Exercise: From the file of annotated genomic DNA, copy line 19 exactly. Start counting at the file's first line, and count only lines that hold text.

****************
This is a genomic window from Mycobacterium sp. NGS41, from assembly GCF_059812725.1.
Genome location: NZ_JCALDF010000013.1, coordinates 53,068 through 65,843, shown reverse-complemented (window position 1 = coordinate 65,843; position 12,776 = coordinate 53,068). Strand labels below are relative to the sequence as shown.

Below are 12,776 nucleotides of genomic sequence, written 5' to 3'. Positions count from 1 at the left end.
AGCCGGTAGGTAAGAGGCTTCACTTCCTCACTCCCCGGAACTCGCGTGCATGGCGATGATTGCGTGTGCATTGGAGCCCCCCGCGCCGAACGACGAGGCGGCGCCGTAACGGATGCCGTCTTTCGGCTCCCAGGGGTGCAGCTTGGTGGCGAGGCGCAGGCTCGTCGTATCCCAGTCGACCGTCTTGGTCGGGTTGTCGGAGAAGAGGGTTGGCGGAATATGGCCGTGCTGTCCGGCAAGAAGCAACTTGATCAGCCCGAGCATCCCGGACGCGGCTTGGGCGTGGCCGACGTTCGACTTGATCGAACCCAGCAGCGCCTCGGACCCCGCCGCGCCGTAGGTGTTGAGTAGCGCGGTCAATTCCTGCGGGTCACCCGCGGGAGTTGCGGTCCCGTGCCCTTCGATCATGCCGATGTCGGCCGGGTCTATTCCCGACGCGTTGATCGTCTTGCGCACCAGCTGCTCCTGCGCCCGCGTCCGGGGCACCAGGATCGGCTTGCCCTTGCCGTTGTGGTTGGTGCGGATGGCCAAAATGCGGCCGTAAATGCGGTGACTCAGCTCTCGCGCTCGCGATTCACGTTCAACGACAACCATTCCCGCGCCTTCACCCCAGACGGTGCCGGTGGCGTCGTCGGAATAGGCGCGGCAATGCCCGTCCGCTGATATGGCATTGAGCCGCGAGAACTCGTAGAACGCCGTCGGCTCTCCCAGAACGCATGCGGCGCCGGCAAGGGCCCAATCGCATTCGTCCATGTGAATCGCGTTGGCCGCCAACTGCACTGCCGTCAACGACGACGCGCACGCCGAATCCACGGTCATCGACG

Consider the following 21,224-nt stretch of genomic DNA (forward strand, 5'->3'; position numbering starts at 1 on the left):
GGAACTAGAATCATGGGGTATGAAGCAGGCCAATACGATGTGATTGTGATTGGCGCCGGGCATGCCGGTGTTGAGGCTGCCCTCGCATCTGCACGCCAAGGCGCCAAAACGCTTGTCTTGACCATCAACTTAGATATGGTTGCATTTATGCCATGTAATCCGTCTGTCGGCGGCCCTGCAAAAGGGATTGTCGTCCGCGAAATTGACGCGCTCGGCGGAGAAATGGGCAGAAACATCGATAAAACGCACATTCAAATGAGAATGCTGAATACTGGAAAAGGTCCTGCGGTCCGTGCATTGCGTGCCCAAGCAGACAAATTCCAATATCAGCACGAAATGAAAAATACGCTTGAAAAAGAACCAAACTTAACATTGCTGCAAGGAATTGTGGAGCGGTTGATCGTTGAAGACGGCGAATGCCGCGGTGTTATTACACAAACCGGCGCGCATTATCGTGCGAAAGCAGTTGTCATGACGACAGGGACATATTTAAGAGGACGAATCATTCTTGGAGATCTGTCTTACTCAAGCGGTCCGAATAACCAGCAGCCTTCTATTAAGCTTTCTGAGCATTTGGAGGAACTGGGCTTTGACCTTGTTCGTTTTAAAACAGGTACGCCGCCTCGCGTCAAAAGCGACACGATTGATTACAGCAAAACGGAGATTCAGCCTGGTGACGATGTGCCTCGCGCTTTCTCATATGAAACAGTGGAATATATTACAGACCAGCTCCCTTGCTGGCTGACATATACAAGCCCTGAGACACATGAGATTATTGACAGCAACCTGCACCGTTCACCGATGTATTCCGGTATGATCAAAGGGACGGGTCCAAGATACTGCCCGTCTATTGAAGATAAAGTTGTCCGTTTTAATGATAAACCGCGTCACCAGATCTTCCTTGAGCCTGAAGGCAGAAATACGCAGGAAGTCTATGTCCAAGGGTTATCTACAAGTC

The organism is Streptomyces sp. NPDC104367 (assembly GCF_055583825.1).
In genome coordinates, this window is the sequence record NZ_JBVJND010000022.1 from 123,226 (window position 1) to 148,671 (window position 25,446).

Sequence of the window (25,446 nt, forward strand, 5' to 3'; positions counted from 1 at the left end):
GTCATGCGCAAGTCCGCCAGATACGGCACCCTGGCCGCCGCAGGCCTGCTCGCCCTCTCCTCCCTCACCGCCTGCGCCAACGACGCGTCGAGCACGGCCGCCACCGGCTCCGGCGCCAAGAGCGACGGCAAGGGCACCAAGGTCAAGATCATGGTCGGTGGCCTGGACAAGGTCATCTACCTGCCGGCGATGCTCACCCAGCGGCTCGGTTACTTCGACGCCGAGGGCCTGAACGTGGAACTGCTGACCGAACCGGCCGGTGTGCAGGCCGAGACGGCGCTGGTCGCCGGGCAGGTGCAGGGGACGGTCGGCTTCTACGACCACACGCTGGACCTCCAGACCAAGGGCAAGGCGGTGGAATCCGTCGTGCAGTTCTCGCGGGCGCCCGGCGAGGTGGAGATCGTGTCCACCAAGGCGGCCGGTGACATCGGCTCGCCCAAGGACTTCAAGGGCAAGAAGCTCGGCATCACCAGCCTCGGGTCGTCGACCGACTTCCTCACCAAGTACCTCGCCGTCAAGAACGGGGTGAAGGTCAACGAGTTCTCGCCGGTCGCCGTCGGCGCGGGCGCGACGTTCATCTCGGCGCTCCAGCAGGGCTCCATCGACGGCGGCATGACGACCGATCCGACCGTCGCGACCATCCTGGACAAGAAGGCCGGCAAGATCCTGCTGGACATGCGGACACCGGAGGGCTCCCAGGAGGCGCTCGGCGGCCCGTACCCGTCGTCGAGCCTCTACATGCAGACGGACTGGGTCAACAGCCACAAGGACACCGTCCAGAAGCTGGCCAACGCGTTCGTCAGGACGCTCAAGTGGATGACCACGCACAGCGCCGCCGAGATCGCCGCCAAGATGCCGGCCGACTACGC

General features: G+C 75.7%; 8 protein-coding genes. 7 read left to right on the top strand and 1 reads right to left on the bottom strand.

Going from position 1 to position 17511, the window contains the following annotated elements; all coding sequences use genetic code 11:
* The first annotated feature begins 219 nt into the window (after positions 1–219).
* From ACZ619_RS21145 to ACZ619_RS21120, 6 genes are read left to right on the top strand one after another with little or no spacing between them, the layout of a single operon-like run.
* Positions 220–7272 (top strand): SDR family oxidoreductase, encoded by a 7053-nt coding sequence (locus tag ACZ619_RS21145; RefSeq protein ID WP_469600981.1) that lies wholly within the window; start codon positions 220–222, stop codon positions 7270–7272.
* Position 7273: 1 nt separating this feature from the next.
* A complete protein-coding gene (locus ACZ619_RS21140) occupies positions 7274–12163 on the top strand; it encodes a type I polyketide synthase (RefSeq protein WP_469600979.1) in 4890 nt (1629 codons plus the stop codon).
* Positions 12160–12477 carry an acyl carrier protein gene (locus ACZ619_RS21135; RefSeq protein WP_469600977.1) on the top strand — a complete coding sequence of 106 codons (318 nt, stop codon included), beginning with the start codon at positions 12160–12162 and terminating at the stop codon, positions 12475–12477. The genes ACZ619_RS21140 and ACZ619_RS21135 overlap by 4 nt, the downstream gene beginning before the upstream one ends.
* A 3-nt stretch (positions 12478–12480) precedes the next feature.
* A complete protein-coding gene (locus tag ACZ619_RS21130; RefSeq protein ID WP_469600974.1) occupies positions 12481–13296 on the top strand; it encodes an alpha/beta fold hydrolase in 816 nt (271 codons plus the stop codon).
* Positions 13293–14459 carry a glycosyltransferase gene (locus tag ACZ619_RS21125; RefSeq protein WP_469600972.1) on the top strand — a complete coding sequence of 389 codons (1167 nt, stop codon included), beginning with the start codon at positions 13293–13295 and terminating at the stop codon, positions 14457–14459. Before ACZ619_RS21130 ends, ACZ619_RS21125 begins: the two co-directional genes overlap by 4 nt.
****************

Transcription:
* A 3-nt stretch (positions 12478–12480) precedes the next feature.